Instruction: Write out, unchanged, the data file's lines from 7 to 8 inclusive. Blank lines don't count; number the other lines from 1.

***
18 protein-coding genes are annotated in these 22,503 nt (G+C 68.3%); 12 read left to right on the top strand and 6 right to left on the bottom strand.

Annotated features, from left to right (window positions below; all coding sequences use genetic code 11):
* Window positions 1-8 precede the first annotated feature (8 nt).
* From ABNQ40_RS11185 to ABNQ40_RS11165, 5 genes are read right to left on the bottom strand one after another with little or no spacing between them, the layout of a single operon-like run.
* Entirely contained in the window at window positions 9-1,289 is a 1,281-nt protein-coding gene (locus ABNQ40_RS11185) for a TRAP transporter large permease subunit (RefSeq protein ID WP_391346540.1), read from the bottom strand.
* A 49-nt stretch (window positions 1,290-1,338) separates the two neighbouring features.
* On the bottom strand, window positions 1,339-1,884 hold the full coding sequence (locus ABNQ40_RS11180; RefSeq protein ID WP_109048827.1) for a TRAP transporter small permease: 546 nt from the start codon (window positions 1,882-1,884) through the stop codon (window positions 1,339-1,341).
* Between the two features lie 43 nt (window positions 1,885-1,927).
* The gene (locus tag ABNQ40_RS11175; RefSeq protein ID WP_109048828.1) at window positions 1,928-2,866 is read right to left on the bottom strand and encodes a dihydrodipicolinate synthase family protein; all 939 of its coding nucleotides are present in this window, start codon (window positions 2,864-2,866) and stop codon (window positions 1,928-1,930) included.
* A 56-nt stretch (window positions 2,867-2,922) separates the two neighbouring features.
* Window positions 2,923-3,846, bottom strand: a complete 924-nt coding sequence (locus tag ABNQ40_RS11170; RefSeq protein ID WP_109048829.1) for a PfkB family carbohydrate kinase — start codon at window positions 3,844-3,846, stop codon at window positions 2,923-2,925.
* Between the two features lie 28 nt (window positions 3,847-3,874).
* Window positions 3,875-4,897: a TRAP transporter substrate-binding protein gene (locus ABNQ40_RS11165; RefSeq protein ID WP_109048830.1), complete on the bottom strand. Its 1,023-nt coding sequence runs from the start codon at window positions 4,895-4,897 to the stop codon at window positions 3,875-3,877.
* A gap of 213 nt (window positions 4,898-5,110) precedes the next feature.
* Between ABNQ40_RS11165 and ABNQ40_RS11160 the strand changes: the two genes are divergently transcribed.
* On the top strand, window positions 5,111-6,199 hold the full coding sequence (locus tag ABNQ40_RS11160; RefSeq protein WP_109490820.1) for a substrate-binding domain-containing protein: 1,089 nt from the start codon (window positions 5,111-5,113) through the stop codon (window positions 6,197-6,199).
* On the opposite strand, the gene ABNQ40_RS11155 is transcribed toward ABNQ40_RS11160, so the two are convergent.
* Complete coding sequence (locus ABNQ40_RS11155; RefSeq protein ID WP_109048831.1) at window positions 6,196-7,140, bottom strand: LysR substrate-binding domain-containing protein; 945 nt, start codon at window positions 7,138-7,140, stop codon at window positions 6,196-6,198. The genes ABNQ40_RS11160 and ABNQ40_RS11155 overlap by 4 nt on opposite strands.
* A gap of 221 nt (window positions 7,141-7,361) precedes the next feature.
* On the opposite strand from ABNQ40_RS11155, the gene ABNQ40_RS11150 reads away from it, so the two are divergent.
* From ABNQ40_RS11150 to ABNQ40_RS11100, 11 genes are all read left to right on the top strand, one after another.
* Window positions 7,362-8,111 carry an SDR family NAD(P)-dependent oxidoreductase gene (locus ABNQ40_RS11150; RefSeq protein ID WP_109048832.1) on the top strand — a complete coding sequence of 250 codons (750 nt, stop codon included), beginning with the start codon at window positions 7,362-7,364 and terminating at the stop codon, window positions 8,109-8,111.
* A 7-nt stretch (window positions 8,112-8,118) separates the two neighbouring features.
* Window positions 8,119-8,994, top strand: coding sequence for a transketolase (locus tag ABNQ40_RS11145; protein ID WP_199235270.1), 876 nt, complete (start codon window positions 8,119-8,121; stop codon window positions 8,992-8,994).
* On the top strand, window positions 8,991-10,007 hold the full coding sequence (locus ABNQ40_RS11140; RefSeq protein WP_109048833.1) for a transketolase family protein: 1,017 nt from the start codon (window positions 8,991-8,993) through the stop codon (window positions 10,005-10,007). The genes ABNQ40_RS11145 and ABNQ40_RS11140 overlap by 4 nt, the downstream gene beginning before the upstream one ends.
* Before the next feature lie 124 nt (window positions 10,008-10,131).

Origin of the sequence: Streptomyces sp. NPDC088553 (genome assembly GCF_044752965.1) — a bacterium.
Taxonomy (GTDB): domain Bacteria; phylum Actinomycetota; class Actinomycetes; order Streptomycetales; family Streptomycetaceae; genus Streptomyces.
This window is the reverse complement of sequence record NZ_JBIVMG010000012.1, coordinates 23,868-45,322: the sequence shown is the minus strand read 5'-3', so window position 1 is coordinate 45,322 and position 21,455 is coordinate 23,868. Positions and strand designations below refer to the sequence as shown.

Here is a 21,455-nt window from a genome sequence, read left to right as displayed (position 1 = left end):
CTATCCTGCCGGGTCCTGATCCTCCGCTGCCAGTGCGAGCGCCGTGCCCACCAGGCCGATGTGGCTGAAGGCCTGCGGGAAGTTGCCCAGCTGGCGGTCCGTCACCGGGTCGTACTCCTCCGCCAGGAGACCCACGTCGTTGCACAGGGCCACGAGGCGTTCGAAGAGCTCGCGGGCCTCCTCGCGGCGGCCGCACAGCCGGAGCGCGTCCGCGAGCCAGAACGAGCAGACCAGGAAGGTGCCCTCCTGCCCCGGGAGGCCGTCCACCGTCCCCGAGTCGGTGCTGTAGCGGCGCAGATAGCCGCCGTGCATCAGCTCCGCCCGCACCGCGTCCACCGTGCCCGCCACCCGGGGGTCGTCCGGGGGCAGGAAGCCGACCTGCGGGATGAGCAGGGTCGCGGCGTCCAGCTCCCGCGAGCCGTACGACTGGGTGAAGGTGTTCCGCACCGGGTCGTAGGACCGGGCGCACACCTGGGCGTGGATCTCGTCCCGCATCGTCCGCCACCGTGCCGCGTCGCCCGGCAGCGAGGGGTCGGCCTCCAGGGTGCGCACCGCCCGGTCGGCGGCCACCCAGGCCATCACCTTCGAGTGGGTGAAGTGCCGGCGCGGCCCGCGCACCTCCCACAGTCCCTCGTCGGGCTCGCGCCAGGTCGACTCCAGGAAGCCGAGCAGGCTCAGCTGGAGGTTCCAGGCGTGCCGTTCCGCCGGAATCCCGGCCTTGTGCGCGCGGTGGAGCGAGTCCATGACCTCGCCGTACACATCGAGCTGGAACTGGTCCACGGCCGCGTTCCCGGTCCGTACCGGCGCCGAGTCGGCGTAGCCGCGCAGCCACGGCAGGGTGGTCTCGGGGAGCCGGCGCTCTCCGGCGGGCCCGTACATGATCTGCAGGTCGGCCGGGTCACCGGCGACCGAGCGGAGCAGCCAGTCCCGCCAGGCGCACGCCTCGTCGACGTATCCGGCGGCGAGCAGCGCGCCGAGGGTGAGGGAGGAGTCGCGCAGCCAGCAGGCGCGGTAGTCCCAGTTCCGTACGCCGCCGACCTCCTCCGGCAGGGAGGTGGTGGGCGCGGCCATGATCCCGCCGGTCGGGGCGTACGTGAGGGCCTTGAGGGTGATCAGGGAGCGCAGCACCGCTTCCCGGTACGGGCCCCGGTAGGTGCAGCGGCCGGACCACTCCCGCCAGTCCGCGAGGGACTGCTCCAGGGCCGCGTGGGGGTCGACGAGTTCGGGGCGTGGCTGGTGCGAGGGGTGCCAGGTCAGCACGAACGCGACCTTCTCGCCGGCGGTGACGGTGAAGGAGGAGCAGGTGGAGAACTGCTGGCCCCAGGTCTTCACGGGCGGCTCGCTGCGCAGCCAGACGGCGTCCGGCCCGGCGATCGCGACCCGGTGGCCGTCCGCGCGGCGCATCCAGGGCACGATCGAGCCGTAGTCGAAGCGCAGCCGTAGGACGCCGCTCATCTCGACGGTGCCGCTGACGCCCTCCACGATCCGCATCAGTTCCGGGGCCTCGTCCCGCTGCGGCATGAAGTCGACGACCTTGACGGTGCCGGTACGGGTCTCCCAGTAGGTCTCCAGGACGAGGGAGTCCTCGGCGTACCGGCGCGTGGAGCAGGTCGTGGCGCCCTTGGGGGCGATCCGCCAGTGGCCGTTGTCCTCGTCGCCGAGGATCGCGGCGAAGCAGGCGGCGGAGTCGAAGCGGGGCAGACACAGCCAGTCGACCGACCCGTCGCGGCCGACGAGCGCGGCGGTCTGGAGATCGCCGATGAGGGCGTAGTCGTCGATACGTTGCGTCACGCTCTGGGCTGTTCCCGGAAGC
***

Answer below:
* On the bottom strand, window positions 1,339-1,884 hold the full coding sequence (locus ABNQ40_RS11180; RefSeq protein ID WP_109048827.1) for a TRAP transporter small permease: 546 nt from the start codon (window positions 1,882-1,884) through the stop codon (window positions 1,339-1,341).
* Between the two features lie 43 nt (window positions 1,885-1,927).